EYEDROPS usually have to be applied daily for people with glaucoma, a disease which damages the optic nerves and can cause blindness. Yet this is something that the elderly, who make up the bulk of patients, tend to overlook.

A new nanomedicine could solve this problem. In a new procedure expected to be offered commercially in future, glaucoma medicine in the form of millions of tiny capsules is injected into the eyeball.

These capsules slowly release their contents over six months, replacing the need for daily eyedrops that help relieve pressure on the optic nerve. Performed under local anaesthetic, the procedure has so far been carried out on a trial group of six patients, doctors told reporters on Tuesday.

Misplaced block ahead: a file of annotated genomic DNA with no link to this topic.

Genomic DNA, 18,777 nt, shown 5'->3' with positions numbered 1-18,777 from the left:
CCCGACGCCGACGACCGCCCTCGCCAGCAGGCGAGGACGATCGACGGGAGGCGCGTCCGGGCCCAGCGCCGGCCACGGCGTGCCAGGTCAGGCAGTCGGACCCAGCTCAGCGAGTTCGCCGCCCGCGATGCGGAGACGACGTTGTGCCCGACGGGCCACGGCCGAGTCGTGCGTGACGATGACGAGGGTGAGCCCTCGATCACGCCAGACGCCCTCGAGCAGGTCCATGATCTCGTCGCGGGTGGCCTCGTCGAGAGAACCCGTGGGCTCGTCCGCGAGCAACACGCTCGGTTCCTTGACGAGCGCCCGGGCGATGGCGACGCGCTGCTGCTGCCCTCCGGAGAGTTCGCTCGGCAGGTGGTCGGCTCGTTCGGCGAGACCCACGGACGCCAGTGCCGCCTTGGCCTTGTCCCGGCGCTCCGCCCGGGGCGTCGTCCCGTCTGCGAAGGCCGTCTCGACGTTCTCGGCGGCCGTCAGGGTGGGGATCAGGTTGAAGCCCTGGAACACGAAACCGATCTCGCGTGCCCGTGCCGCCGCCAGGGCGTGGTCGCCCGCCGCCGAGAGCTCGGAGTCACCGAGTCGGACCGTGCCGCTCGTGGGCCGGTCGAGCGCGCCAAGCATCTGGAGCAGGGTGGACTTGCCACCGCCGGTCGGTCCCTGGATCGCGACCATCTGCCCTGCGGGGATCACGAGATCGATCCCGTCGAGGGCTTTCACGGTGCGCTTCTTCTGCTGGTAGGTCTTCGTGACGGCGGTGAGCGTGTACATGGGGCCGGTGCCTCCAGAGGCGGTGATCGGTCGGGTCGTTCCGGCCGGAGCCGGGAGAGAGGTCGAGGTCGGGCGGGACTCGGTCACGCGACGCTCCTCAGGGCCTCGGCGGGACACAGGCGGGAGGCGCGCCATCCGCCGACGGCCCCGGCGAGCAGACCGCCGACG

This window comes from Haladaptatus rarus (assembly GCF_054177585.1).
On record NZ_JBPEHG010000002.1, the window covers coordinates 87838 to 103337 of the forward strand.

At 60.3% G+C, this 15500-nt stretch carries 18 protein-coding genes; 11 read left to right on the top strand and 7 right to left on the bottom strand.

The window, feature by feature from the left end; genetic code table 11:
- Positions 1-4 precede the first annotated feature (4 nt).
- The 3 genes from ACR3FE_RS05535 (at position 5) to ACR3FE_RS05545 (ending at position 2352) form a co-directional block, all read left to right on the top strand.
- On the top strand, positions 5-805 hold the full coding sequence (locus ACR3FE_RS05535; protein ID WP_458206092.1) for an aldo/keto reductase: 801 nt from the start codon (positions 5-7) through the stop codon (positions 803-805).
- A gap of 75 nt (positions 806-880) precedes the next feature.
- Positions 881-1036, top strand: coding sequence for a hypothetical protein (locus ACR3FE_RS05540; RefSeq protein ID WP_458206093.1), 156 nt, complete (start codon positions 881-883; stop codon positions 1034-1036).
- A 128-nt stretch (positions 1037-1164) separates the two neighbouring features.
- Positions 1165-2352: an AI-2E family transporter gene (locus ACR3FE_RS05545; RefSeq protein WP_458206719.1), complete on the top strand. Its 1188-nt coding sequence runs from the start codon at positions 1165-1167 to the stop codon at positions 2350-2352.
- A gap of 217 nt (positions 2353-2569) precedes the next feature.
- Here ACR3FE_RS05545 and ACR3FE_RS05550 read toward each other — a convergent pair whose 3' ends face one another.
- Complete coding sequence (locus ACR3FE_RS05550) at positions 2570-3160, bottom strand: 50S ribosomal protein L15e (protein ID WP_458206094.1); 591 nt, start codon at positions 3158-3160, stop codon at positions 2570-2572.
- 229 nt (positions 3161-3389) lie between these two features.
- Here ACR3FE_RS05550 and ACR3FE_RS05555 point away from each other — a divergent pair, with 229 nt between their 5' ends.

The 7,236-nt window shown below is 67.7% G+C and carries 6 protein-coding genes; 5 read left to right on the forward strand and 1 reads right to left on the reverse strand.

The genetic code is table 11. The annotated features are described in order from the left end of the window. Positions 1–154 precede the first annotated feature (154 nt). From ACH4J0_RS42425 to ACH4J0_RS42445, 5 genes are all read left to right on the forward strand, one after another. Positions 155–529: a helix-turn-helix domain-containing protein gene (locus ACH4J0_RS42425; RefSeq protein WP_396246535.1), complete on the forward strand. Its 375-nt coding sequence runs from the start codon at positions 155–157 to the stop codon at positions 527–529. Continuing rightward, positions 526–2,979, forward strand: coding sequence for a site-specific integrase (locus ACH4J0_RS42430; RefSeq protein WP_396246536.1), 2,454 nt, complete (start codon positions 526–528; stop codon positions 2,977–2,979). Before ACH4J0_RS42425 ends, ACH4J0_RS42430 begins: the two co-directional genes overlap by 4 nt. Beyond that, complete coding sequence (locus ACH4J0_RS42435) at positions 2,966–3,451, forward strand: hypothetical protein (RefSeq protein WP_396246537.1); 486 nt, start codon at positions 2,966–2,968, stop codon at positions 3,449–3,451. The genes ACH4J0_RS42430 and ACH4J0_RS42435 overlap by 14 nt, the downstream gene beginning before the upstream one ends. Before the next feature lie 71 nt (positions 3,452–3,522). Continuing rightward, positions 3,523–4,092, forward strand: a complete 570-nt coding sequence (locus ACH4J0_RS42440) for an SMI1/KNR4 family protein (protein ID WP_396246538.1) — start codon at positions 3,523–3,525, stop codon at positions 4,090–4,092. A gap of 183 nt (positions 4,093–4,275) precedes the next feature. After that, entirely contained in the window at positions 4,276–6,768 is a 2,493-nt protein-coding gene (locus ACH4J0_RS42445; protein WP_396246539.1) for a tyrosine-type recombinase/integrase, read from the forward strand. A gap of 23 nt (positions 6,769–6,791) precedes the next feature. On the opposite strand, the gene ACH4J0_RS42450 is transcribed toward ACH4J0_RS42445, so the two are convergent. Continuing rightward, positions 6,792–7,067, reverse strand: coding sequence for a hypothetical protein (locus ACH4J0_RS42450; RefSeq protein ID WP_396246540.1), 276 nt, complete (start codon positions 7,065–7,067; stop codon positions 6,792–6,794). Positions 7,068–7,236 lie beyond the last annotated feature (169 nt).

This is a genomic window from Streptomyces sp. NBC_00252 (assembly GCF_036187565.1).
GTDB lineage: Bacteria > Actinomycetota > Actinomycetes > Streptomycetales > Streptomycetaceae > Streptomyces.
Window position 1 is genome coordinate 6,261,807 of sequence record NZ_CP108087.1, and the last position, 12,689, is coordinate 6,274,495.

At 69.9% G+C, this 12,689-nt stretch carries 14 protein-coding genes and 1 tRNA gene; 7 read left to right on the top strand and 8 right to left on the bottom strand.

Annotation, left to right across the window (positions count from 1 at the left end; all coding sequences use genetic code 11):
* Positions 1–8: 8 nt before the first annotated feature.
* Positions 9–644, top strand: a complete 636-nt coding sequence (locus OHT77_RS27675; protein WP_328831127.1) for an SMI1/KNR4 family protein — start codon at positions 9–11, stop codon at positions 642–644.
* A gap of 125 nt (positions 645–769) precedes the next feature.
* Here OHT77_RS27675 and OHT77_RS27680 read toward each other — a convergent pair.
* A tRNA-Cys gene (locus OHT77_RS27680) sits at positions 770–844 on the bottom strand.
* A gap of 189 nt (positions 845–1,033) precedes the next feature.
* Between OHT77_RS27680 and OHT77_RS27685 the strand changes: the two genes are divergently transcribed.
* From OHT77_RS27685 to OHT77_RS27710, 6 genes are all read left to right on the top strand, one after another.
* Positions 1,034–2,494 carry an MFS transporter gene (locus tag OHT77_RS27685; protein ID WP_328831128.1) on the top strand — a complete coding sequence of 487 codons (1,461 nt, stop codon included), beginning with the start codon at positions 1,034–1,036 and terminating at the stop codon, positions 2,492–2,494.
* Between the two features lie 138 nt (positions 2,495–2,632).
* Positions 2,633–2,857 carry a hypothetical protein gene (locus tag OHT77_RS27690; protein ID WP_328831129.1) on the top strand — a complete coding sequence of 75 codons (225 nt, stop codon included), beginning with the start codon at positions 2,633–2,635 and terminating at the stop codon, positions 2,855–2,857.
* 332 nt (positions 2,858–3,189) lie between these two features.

One of the patients is retired teacher Gordon Deans, 83, who has glaucoma in both eyes. He had expected to feel some initial discomfort. “But it was absolutely painless,” he recalled. “If the doctor didn’t tell me it was over, I wouldn’t have known.”

The medicine was jointly developed by the Nanyang Technological University and the Singapore Eye Research Institute.

Clinical trials on a larger scale are on the cards before the treatment is offered commercially. Scientists hope it will help prevent the worsening of glaucoma among the elderly here.

Many patients forget to apply eyedrops regularly or find it “too troublesome” to do so, said Associate Professor Tina Wong of the eye research institute.

“It is estimated that at least 10 per cent of blindness from glaucoma is directly caused by poor patient adherence to their prescribed medications,” she said.